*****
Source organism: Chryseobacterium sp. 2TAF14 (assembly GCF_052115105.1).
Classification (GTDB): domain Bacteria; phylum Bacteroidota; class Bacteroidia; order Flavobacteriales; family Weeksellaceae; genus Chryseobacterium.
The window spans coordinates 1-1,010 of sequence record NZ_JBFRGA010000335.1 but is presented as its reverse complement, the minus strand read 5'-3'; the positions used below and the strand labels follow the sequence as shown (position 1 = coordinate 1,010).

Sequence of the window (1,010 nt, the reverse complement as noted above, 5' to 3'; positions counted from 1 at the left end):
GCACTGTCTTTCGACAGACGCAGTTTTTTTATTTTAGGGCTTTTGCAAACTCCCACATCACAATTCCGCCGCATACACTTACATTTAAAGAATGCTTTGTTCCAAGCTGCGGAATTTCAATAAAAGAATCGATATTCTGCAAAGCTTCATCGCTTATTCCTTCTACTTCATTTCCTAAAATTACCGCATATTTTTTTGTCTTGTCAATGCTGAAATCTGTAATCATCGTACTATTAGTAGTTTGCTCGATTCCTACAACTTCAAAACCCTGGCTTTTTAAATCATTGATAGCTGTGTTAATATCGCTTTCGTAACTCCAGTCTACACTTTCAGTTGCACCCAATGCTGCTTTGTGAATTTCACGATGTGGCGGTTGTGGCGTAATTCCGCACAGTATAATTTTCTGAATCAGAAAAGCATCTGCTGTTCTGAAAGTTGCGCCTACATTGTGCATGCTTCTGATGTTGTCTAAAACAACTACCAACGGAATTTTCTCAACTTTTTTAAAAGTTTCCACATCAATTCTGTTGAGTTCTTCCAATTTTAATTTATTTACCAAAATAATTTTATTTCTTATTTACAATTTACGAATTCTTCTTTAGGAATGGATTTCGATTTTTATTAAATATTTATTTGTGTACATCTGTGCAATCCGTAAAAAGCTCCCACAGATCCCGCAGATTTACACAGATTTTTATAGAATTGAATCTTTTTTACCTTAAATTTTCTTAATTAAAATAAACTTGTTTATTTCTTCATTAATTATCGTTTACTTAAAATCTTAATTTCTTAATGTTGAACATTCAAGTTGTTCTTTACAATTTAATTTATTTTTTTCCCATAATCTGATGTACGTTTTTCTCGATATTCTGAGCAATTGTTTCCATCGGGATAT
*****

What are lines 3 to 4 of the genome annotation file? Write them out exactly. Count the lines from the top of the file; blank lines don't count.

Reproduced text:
The window spans coordinates 1-1,010 of sequence record NZ_JBFRGA010000335.1 but is presented as its reverse complement, the minus strand read 5'-3'; the positions used below and the strand labels follow the sequence as shown (position 1 = coordinate 1,010).

Sequence of the window (1,010 nt, the reverse complement as noted above, 5' to 3'; positions counted from 1 at the left end):